Fennec – Of Screens and Orientation

Designing a portable application to run on many different mobile devices is a challenge. Screen sizes and pixel densities are different making it difficult to create the One Great Layout. In addition, mobile devices can change screen orientation, from portrait to landscape and back again.

This is one area where using a markup-based UI language like XUL, with it’s support for CSS, comes in handy. Currently, Fennec is being designed and tested to run on Nokia’s N810 & N900 devices, HTC’s Touch Pro and Samsung’s Omnia & Omnia II. Yes, Fennec can run on other Windows Mobile devices, but we don’t really test on every possible device… yet. Joel and the QA crew are working on that, but I digress.

Even with the target devices, we have several screen sizes, pixel densities and orientation requirements to support. Layout support in XUL and media query support in CSS really do the heavy lifting for us. The Fennec UI is the same on all these devices, but we have some layout constraints and CSS rules that allow us to morph the UI as the screen changes. Here are some of the ways we do it:

  • Use physical dimensions whenever possible. Padding and margins are set using millimeters, not pixels. This minimizes the need for special rules for every different screen size and pixel density. Also, the UI is designed for touch, and the current design size for a touchable UI element is ~7.5mm. Your finger doesn’t change sizes to match the screen :)
  • Use CSS media queries to switch between screen sizes and pixel densities. Large sized images can be used on large screens/densities, while smaller images can be used on smaller screens/densities. The result should be an image that is roughly the same physical size on either device.
  • Use CSS media queries and XUL box rules to flow the UI when the device is rotated. A toolbar that works well vertically in landscape orientation, probably needs to flow horizontally in portrait orientation. It’s all about maximizing the usable space.

Screen Size

Here is some example CSS we use for toggling between large and small screens/densities. As you can see, we use 400px as a cutoff:


/* high-res screens */
@media all and (min-device-width: 401px) {
  toolbarbutton {
    min-width: 64px !important; /* primary button size (match image pixels)*/
    min-height: 64px !important; /* primary button size (match image pixels) */
  }
}

/* low-res screens */
@media all and (max-device-width: 400px) {
  toolbarbutton {
    min-width: 36px !important; /* primary button size (match image pixels) */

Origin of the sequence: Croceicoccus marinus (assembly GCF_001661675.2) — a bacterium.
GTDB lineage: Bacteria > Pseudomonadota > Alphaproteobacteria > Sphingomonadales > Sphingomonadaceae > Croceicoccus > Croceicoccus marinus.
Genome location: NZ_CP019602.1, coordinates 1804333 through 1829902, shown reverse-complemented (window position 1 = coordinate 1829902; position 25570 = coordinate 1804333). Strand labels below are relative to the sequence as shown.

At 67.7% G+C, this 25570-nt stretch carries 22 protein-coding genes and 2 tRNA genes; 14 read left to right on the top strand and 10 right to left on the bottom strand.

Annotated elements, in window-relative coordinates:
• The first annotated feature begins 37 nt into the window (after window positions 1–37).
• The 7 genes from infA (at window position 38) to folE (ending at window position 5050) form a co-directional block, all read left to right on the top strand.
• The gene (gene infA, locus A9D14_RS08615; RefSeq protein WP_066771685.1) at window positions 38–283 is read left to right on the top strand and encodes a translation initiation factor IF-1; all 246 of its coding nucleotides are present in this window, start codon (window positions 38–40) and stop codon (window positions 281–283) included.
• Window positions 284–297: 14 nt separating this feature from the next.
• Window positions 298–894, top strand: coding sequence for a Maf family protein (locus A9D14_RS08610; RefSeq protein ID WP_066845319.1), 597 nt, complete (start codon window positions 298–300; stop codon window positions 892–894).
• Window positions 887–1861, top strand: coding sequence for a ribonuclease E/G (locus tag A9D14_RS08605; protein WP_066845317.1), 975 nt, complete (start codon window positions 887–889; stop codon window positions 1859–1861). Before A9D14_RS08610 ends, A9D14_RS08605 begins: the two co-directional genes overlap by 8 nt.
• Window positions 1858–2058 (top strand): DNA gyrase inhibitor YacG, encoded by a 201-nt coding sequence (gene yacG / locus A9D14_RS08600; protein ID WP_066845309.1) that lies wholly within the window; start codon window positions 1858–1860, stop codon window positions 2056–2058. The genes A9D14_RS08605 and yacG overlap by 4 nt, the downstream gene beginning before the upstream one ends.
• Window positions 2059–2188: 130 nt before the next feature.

min-height: 36px !important; /* primary button size (match image pixels) */
  }
}

Orientation

The same kind of example, but this time for changing the direction of some UI elements when rotating the screen:


@media (orientation: landscape) {
  #panel-controls {
    -moz-box-orient: vertical;
    -moz-box-ordinal-group: 1; /* move to left of screen */
    -moz-box-pack: end; /* force children to align to bottom of screen */
  }
}

@media (orientation: portrait) {
  #panel-controls {
    -moz-box-orient: horizontal;
    -moz-box-ordinal-group: 1000; /* move to the bottom of the screen */
    -moz-box-pack: start; /* force children to align to left of screen */
  }
}

Landscape

Portrait

We also use the XUL box wrapping tip, I discussed previously, to allow elements to flow into multiple rows if there is not enough space to hold them in a single row.

If you’re developing add-ons for Fennec, please keep these situations in mind. Use the Fennec code as an example of how you can create a great user experience, regardless of screen size or orientation.

3 Comments

  1. Jon Pritchard said,

    September 4, 2009 @ 9:34 am

    Is Fennec exclusively for touch-screens then? I heard there was talk of Symbian S60 FP2 support, or is this at present like Windows Mobile, or less, in status?

  2. Mark Finkle said,

    September 4, 2009 @ 9:41 am

    Jon – Not exclusively for touch screens, but it is our primary focus. We have basic support for SNAV which will help on non-touch, non-pointer screens.

  3. Alain2210 said,

    September 20, 2009 @ 1:32 pm

    I have tried a version between beta 2 and beta 3, on a ipaq with linux.

    Fennec is in landscape mode which is not adapted to the screen in portrait. How can I put it in portrait mode ? And how can I reduce the toolbarsize (the screen is small 320×240) ?

    I would like retrieve the screenshot above.

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